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SOCI 1160, Week 5 Notes

by: Amber Levister

SOCI 1160, Week 5 Notes SOCI 1160 030

Amber Levister
GPA 4.01

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About this Document

These notes covered the lectures from Tuesday 2/9 and Thursday 2/11
Intro to Social Problems
Mindy Stombler
Class Notes
sociology, Social problems
25 ?




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This 5 page Class Notes was uploaded by Amber Levister on Friday February 5, 2016. The Class Notes belongs to SOCI 1160 030 at Georgia State University taught by Mindy Stombler in Summer 2015. Since its upload, it has received 43 views. For similar materials see Intro to Social Problems in Sociology at Georgia State University.


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Date Created: 02/05/16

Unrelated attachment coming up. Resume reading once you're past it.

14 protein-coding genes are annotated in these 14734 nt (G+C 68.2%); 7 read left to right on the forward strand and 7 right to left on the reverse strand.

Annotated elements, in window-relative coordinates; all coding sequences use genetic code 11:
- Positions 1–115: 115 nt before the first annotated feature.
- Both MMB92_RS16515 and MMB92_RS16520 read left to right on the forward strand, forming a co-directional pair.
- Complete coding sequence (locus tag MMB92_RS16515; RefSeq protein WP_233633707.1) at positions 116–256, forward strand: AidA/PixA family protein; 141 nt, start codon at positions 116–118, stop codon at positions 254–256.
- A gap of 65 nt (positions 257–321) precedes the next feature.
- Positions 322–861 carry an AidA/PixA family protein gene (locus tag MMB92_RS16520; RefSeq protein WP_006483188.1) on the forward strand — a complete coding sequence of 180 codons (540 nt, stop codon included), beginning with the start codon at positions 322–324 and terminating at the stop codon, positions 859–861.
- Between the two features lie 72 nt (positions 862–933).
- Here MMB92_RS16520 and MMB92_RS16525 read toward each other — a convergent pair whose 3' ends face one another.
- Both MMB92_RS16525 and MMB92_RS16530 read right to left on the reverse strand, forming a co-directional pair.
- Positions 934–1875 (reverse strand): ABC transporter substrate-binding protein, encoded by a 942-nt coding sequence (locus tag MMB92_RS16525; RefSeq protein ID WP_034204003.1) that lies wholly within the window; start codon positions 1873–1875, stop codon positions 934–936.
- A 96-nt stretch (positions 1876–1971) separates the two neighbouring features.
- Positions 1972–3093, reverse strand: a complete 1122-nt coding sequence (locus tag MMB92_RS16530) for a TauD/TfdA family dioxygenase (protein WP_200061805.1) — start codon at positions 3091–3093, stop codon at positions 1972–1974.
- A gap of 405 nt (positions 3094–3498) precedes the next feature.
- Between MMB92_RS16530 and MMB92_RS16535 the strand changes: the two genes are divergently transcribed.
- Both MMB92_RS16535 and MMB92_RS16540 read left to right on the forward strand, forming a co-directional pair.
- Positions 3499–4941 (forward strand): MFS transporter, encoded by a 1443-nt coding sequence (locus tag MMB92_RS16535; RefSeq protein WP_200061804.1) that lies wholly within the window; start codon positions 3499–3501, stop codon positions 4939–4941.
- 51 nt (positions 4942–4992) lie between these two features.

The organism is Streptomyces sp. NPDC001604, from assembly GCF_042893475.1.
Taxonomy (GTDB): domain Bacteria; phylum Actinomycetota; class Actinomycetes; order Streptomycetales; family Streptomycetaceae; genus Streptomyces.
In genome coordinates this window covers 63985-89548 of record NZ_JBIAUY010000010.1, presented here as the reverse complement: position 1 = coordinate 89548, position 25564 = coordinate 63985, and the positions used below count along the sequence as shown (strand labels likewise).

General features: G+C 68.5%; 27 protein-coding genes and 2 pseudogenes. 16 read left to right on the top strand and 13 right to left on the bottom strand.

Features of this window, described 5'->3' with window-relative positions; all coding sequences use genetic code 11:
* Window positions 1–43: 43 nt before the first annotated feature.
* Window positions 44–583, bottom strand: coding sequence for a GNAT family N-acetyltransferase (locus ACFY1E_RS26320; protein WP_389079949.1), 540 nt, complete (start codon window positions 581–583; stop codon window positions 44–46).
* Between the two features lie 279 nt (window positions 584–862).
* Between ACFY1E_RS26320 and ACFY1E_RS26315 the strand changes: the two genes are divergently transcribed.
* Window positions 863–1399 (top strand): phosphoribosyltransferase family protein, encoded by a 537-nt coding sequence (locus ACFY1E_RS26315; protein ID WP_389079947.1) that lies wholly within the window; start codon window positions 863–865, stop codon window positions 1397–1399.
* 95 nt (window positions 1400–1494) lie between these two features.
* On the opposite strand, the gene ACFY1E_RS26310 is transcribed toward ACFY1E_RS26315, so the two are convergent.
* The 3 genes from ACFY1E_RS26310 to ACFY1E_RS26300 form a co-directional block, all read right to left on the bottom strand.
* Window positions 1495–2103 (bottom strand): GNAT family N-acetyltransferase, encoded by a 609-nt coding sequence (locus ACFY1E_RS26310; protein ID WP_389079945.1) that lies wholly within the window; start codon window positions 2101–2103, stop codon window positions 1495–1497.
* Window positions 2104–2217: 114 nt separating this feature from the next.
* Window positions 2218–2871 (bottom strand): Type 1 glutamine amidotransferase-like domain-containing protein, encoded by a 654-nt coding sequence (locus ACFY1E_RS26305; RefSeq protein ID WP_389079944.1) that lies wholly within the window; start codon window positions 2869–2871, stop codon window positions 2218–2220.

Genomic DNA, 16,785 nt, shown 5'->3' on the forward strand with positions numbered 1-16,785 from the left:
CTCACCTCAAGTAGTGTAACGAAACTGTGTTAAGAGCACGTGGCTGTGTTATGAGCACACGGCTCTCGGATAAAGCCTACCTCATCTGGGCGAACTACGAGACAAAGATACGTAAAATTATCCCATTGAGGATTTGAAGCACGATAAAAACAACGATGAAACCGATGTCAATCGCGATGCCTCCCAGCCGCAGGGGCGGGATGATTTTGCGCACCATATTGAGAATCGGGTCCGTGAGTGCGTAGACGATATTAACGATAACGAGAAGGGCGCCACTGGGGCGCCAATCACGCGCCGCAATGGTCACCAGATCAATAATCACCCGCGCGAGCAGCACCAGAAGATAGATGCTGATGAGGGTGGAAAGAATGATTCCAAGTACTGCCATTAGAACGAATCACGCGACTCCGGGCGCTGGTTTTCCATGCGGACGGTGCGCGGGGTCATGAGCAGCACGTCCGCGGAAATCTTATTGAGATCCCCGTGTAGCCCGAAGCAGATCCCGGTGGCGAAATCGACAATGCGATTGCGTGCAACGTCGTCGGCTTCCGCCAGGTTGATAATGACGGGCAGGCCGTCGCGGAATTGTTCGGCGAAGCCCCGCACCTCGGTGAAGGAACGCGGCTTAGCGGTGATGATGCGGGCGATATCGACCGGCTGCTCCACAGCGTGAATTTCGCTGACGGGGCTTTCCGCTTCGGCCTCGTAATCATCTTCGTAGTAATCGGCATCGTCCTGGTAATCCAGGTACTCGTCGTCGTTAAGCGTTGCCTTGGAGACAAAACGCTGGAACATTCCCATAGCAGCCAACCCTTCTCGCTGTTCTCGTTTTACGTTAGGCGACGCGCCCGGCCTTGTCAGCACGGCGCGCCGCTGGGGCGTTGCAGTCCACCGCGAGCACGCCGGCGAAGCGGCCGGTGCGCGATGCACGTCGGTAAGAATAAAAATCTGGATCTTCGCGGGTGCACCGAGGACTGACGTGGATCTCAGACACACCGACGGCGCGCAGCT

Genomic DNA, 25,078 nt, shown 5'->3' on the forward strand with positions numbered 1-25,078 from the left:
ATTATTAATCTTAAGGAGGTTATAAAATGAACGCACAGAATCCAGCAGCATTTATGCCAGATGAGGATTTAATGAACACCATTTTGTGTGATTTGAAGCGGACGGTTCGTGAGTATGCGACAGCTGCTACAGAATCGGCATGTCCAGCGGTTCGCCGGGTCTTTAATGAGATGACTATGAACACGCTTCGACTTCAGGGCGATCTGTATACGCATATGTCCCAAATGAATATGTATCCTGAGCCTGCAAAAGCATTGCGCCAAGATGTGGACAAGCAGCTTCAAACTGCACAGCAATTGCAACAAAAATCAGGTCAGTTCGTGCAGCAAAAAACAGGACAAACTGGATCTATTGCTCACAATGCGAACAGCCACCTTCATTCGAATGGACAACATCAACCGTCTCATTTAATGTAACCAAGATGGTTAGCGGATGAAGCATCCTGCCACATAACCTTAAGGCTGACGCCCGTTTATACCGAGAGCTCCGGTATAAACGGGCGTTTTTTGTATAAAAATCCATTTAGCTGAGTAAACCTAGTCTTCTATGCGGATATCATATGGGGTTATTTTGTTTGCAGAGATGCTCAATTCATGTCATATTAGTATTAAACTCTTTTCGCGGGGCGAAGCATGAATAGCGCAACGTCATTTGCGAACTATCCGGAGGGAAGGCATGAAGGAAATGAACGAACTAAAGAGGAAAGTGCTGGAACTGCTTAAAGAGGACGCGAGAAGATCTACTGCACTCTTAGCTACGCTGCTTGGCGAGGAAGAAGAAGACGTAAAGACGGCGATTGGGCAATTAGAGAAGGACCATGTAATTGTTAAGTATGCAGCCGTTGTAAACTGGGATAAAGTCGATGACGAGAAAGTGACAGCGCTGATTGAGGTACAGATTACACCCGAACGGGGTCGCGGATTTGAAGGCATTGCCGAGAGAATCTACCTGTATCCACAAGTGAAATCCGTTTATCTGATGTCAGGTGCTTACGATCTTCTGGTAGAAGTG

Intro  to  Social  Problems Tues.  (2/9)  &  Thurs.  (2/11)   Tuesday  2/9   Conclusion  of  Power,  Income,  and  Wealth  Inequality   -­‐Race  gaps  in  wealth: • Black  and  Latino  HH  nearly  2x  as  likely  (compared  to  White  HH)  to  have  0  or   negative  net  worth;  no  safety  net   o White:  18.6%  have  0  or  negative  net  worth   o Latino:  35.8%  have  0  or  negative  net  worth   o Black:  33.9%  have  0  or  negative  net  worth   Black  HH=  $4,995   Latino  HH=  $7,424                                              Black/White  gap  22x   Asian  HH=  $69,580   White  HH=  $110,729   • Reasons  for  gap:   o Housing  Crisis     § White  families  are  more  likely  to  receive  help  w/  down  payments   for  a  home   § Black  wages  lower  and  unemployment  higher;  education  qualities   lower   § Lending  discrimination  (red-­‐lining)  where  gov.  would  not  offer   interest  loans  to  certain  areas  w/  large  black  pop.   § Greater  %  of  black  wealth  tied  up  in  housing   Poverty  in  the  U.S.   -­‐Definition:   •  Inadequate  housing  (rent)   •  Living  paycheck  to  Paycheck  (healthcare,  food,  transportation,  utilities)   Absolute  Poverty=  having  a  standard  of  living  that’s  at/below  the  minimum  “adequate”   diet,  health,  and  shelter   • Poverty  Line:  based  on  a  government  calculation;  14.8%  of  ppl  are  poor  (1  in  7   Americans);  1960s  line  created   o -­‐Single  person  w/  less  than  $11,770/yr.   o -­‐3  ppl  w/  less  than  20,000   o -­‐4  ppl  w/  less  than  $24,  250   o GA  rate  of  poverty  is  19%   Supplemental  Poverty  Measure  (SPM)  (new)   • Government  using  this  along  with  the  old  one  to  measure  poverty;  rate  goes  up     Why  is  poverty  underestimated?   1. Poverty  line  calculation  is  problematic  bc  the  calculation  itself  based  on  food  x3;   transportation  went  up,  housing  went  up,  health  went  up   2. We  undercount  certain  populations:   i. Multiple  families  in  one  apt.   ii. Rural  poor  that  are  hard  to  access   iii. Undocumented  immigrants   iv. Migrant  farmworkers   v. Prisoners   vi. Anyone  living  in  an  institution  (dorms,  nursing  homes,  military  barracks)   Absolute  Poverty  vs.  Relative  Poverty   • Relative:  ½  of  society’s  median  income  (HH)  ($54,000/  2à  27,000)  so  if  your   HH  earned  less  than  27,000  you’re  considered  poor     Thursday  2/11   Poverty  in  the  U.S.  continued…   -­‐Near  Poor:  earning  150%  of  the  poverty  line   • ex:  a  family  of  4  making  less  than  $36,000/yr   • usually  white,  elderly,  and  working  FTYR  (full-­‐time  yr  round)   • “hover  above”  the  poverty  line   -­‐Within  the  Poor  Population   -­‐“Severely  poor”  &  “Deep  poor”=  make  less  than  ½  the  poverty  line   o Of  the  poor  population,  over  44%  are  severely  poor   o Of  the  U.S.  population  6.6%  are  severely  poor   Disproportionately  Poor=  suffer  disproportionately  from  poverty   • Women  (feminization  of  poverty)   o Work  in  lower  wage  jobs   o Wage  gap  for  women  and  men  (79  cents  for  FTYR  workers)   o Caregivers;  have  to  cut  back  hours  on  actual  jobs   o Divorce  and  women’s  economic  disadvantage  from  it   • Geography  (Spatial  Concentration)  (esp.  in  the  South)   o 24%  of  Mississippians  are  poor   o Negative  consequences:     § poorly  funded  education   § businesses/other  services  move  out   § increased  burden  on  social  services  (police,  hospitals,  social   workers)     § decline  in  neighborhoods  à  lower  property  value   § poor  health  outcomes  (physical/  mental)   • Race/  Ethnicity   Race   %  of  General  pop.  (U.S.)   Pov.  Rate  (%  in  pov.)   -­‐White   62%   11%   -­‐Black   13%   27%   -­‐Latinos   17%   24%   -­‐Asian   5%   13%   -­‐Native  Americans   1%   28%   -­‐Multi  Racial   2.5%   20%           • Children  (“infantalization  of  poverty”)   o 21%  poverty  rate   o WCPR=  11%   o  BCPR=  38%                                      PR  for  kids  in  Female-­‐headed  Households=  47%   o ACPR=10%     o  LatCPR=30%                   -­‐Myths  about  Poverty   • Poor  people  are  lazy  &  don’t  want  to  work   o Poor  Pop.=  100%;  of  this  group  36%=kids,  64%=  adults   o of  poor  adults:  9.1%  work  FTYR  (still  poor);  34.4%  work  PT  (still  poor)   o of  non-­‐working  poor  adults:  27%=ill/  disabled;  20%=  retired;     20%=  watching  kids/  keeping  house;  19%=in  school/training  full-­‐time;   11%=  “actively  seeking  work”,  3%=  other  à  .16%  of  U.S.  pop   2/12/16 5:24 PM 2/12/16 5:24 PM


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